Women's Suffrage And The 19th Amendment

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Women’s Suffrage: The 19th Amendment and Getting the Right to Vote

The year was 1848. Something historic had happened in Seneca Falls, New York. More than 300 men and women assembled for the nation’s first women’s rights convention. (Library of Congress.)
Woman suffragist, Elizabeth Cady Stanton, declared that “all men and women are created equal.”
(Keller, 598.) She had based her ideas on the Declaration of Independence. (Barber, 193.) From then on, thousands of people participated in the movement for women’s rights. Much of their effort was focused on women’s suffrage and securing voting rights for women. They also worked to end other forms of discrimination against women and to open opportunities that had previously been closed to
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As a result, disagreements over these issues led the women’s rights advocates to split into two separate groups. Led by Elizabeth Cady Stanton and Susan B.
Anthony, the National Woman Suffrage Association was the more radical of the two. They demanded the immediate passage of a federal law granting women full voting rights. (Keller, 599.) Therefore, the tactics of suffragists went way beyond petitions and memorials to Congress. Testing another strategy,
Susan B. Anthony registered and voted in the 1872 election in Rochester, New York. For this reason, she was arrested for “knowingly, wrongfully, and unlawfully, voting for a representative to the Congress of the United States.” (National Archives.) As a result, she was convicted by the state of New York and fined one-hundred dollars, which she insisted she’d never pay a penny of. On January 12, 1874,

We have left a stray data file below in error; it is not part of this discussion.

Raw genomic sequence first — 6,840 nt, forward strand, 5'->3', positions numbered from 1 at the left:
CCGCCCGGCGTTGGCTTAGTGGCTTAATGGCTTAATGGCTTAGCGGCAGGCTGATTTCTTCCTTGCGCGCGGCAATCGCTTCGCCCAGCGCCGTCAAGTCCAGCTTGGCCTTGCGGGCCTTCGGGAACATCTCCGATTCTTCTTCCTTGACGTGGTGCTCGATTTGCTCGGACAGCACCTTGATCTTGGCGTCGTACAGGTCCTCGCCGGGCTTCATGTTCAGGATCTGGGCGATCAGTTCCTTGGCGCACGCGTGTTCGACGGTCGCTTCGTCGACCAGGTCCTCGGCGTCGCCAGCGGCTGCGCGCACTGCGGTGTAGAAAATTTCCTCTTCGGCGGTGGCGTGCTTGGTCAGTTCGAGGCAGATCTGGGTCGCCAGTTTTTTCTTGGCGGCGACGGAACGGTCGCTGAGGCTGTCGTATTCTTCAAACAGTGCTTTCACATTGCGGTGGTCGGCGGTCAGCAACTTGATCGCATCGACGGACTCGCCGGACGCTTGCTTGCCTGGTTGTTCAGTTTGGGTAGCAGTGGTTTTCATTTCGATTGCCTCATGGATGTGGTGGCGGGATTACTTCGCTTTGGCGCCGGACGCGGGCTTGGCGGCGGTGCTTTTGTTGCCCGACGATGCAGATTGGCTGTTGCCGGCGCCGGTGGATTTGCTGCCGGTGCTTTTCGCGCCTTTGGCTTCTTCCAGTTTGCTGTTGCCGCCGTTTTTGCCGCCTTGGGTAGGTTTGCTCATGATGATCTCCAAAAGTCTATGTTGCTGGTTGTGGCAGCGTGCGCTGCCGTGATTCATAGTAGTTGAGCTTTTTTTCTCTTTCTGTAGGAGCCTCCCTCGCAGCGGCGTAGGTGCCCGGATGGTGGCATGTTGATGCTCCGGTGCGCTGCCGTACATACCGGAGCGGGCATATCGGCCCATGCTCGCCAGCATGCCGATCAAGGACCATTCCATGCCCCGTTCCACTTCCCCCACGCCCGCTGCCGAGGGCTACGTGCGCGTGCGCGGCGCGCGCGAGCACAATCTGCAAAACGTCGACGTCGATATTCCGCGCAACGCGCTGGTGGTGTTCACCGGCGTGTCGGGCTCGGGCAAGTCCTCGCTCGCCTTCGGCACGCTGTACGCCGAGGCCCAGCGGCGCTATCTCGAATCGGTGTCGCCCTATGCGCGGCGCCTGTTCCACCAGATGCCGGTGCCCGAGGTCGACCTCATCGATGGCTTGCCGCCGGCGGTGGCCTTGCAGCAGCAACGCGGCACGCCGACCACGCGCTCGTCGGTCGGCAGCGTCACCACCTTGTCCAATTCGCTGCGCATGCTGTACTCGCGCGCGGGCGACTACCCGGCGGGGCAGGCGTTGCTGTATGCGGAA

Anthony petitioned the Congress of the United States requesting “that the fine imposed upon
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Although this was only allowed in presidential elections, women’s right activists had won a political victory in a state east of the Mississippi River for the very first time. Arguments for women’s suffrage varied widely. Far from attacking the idea of separate spheres for men and women, many suffragists supported it. (Keller, 602.) They insisted that women needed the right to vote as it will enhance their ability to be good wives and mothers. Moreover, they argued that in the new, industrialized landscape of modern America, women needed to be politically active in order to be responsible caretakers of their home. Likewise, suffragists disagreed on strategy and tactics. Unhappy with the gradual state-by-state focus of the NAWSA, a group of activists led by Alice Paul founded the
Congressional Union for Woman Suffrage, later called the National Woman’s Party, in 1913. Under
Alice’s leadership, the National Woman’s Party called for a constitutional amendment giving women the right to vote. By the autumn of 1916, it was clear that the women suffrage movement was gaining ground. Furthermore, suffragists were also gaining support for a proposed constitutional

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